I frequent the SFFWorldforum (mostly the science fiction literature topic) and am continually reminded that there is definitely a generation-gap when it comes to the enjoyment of classic science fiction. (Or maybe its just lack of good taste. Sorry guys – just kidding.)
I started shaking my old-man-stick at some of the SFFW denizens today over some criticism of Larry Niven’s Hugo Award Winning novel – Ringworld.
The standard arguments prevailed: the characters had no depth (Nessus no depth?), the Ringworld is such a fantastic structure Niven should have spent more time showing it to us, and ‘I have no idea why this novel won anything‘.
Of course, there’s no accounting for taste – mine or anyone else’s.
But it did get me thinking about that feeling of utter shock, awe, discontent and anger you get when someone else states in absolute terms that something you love and cherish is drek.
The thoughts come in an instantaneous cascade: ‘How can you be so stupid? What’s wrong with you? Are you blind? You must have no imagination! I just bet you think Piggly-Wiggly is the epitome of literature! Idiocy must run in your family, because only a moron wouldn’t get it, and that’s the only possible explanation for not liking what I like!. Apologies to the morons in the room. Thought police! Where are the Thought Police – this person is having dangerous thoughts!’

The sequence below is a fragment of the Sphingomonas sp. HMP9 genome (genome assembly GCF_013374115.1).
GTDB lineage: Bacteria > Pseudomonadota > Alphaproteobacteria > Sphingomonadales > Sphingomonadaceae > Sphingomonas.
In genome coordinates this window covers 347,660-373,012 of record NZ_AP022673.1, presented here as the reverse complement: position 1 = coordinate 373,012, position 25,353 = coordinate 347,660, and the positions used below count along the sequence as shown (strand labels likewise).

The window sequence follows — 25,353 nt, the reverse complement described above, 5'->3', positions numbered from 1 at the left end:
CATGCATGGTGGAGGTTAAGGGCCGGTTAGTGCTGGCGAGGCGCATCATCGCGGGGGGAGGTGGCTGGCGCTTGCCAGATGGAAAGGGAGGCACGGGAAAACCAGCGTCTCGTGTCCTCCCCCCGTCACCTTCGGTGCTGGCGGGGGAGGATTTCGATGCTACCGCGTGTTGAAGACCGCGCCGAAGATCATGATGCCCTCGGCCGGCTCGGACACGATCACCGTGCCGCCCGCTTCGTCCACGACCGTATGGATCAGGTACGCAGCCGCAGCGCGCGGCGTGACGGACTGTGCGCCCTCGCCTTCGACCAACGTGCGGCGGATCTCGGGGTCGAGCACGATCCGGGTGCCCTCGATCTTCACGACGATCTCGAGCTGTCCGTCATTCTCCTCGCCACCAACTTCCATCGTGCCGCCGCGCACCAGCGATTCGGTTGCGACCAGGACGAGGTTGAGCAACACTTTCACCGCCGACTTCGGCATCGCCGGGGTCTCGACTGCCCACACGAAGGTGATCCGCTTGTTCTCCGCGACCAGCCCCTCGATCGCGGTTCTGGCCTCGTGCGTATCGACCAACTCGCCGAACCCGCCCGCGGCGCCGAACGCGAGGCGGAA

Of course, none of that is justified as everyone is entitled to react to art in whatever way they choose, whether its justified or not (and it doesn’t have to be justified).
But it did get me thinking; how would you go about making people like what you like, hate what you hate and say ‘eh’ to all the things you could care less about? (Forget for the moment that science fiction fans are about the least conforming respecters of authority on the planet.)
And then it came to me. HUGO-AWARD-ZOMBIES. Genetically engineered fans, brought back from the dead, who selectively munch on the part of your brain responsible for not liking something I like. They’re very precise in their consumption of brain matter, excising only the disagreeable parts. Victims can still function, at least enough to become infected themselves and last long enough to pass it on.
Stay away from the Nebula-Award-Zombies though. They’re viscious undead authors, lack discernment and often end up killing their victims.